In conclusion, current guidelines of allergy diagnosis should recommend a thorough clinical investigation as a first-line approach, followed by allergen extract testing using in vitro sIgE or SPT tests as a second-line approach, and as a third step MA diagnostics. For experienced users MA may be included in second-line testing.

Unmet needs

Molecular-based allergy (MA) diagnostics enhances the clinical utility of specific IgE (sIgE) antibody-based allergy diagnostics nevertheless; a number of unmet needs have yet to be addressed.

Molecular analysis of allergen sensitization patterns can enhance the clinical utility of allergy tests based on extracts. In selected cases it may also reduce the need for challenge testing for food allergies and may also improve the selection of SIT prescription. However, there are a number of unmet needs pertaining to MA diagnostics:

1) Large-scale, population-based multicenter studies are needed to further define in which categories of patients MA diagnostics may be beneficial.

2) The practical use and selection of allergens in MA diagnostics need to be evaluated in large studies that include well-characterized patients and healthy, sensitized controls representative of different geographical regions.

3) Evaluation of the incremental benefits relative to the incremental costs for MA diagnostics, by way of cost-utility studies, is needed. These studies should compare the effectiveness of MA diagnostics with the traditional in vitro sIgE or SPT techniques that are currently available.

4) Identification and clinical evaluation of the most relevant allergens have to be further investigated in many allergen sources.(e.g., nuts, molds, tree and weed pollen).

5) Training efforts in both the clinical and research settings is warranted, with a focus on developing this new “molecular” era in allergology.

6) Development of clinical decision support is needed to prevent misinterpretation and improve knowledge as the amount of information obtained from MA diagnostics may be complex, especially as the evidence for MA is rapidly progressing.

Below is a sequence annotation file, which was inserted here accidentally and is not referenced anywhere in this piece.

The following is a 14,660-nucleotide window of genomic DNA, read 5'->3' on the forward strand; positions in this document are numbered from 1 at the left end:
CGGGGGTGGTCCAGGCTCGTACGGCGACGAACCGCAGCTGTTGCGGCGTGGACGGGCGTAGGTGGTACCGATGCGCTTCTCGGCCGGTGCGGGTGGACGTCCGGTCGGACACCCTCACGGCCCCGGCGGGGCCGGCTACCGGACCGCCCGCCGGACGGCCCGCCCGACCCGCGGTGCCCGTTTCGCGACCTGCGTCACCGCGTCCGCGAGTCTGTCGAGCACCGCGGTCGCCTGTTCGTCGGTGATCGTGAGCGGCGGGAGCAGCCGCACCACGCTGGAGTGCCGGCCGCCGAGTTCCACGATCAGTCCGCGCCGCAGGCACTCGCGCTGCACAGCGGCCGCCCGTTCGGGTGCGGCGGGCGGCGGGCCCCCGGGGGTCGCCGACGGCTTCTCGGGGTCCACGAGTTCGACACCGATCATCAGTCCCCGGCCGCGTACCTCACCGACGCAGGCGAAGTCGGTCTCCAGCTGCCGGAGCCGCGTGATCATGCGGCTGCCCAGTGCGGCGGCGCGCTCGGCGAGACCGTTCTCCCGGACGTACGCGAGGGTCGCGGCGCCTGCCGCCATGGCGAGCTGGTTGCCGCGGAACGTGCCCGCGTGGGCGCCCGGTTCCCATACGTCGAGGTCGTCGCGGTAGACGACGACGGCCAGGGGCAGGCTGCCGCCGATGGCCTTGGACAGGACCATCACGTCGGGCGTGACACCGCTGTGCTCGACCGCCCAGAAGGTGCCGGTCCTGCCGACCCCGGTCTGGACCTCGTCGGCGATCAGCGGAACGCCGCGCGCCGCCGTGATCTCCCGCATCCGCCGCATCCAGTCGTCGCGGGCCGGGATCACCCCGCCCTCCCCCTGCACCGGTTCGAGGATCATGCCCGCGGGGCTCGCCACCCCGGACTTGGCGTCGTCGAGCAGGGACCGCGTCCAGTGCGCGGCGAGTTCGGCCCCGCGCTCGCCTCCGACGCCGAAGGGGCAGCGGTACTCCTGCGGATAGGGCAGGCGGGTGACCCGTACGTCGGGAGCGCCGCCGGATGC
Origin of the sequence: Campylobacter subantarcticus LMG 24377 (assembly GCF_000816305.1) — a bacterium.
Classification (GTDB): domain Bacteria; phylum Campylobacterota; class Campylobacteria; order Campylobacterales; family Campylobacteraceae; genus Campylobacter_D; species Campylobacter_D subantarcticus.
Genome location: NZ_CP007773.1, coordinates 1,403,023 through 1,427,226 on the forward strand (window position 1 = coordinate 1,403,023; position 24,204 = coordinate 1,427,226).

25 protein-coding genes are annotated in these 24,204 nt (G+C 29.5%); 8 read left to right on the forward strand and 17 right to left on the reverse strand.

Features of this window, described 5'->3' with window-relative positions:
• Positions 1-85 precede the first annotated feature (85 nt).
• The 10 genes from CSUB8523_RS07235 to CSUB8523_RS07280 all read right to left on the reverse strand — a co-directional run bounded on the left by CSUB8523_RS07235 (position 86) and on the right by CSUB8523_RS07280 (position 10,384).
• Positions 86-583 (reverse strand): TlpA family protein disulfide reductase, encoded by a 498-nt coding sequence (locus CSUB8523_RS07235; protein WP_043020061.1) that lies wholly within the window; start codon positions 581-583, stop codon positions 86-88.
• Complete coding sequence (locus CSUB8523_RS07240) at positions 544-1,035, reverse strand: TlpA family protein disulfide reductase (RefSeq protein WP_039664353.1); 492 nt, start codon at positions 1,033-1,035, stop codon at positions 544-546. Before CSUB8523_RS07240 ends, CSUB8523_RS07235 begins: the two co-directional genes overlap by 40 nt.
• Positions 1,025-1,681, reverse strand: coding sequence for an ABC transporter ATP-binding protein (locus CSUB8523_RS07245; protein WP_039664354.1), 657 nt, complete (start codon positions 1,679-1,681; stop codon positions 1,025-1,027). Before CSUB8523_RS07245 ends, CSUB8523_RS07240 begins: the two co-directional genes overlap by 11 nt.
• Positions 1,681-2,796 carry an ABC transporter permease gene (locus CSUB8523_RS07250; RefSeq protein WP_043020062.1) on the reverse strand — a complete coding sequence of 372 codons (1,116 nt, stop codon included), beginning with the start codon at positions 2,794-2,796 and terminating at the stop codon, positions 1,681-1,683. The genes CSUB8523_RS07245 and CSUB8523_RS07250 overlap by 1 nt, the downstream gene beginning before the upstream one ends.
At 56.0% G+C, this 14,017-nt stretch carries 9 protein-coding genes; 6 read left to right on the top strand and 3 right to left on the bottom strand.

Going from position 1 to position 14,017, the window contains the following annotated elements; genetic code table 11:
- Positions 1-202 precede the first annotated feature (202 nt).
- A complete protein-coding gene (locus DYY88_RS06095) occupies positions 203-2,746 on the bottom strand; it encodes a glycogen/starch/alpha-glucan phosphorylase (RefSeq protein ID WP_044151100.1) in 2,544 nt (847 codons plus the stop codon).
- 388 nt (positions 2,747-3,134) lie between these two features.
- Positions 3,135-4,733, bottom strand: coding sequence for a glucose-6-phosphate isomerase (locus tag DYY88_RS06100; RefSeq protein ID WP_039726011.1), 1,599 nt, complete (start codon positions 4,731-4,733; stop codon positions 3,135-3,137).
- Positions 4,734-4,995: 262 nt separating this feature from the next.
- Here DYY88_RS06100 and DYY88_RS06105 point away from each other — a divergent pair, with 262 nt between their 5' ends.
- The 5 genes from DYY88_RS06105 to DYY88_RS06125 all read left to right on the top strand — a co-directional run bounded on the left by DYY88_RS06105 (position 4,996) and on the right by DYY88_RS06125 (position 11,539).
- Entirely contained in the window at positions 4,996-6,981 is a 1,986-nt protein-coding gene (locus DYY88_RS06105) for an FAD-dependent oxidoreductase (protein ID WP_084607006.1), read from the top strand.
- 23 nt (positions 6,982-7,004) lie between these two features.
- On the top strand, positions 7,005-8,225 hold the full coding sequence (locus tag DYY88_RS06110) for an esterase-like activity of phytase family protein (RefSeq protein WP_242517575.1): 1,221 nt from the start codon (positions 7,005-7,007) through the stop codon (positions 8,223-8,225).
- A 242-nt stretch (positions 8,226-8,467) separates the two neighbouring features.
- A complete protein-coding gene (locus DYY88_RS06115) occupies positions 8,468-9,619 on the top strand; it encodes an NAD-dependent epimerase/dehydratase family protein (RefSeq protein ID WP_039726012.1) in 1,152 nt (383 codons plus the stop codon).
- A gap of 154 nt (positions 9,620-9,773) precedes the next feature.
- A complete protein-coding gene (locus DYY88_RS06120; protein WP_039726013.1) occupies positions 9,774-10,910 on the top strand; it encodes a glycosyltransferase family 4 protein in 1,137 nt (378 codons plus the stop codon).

There are additional needs in the field of allergy diagnostics including traditional tests based on extracts. Currently there is one published cost effectiveness analysis on food allergy diagnostics [109]. In this guideline document, economic evidence shows that both IgE antibody testing and skin prick testing are cost effective compared to clinical anamneses without testing. Since MA diagnostics increase the accuracy in selected food allergies (e.g. peanut allergy) and selection of SIT prescription compared to traditional tests based on extracts, the cost effectiveness should logically increase for these particular scenarios. However, the fact that only

    one
cost effectiveness analysis in food allergy is available underlines the need for more cost effectiveness analysis in allergy diagnostics.

There is also a need for characterization and standardization of allergen concentrations in allergen extracts that are used in diagnostic testing and treatment.

Summary and conclusions

International guidelines recommend a thorough clinical case history as a first-line approach and allergen extract-based IgE tests (in vitrospecific IgE or skin prick test) as a second-line investigation.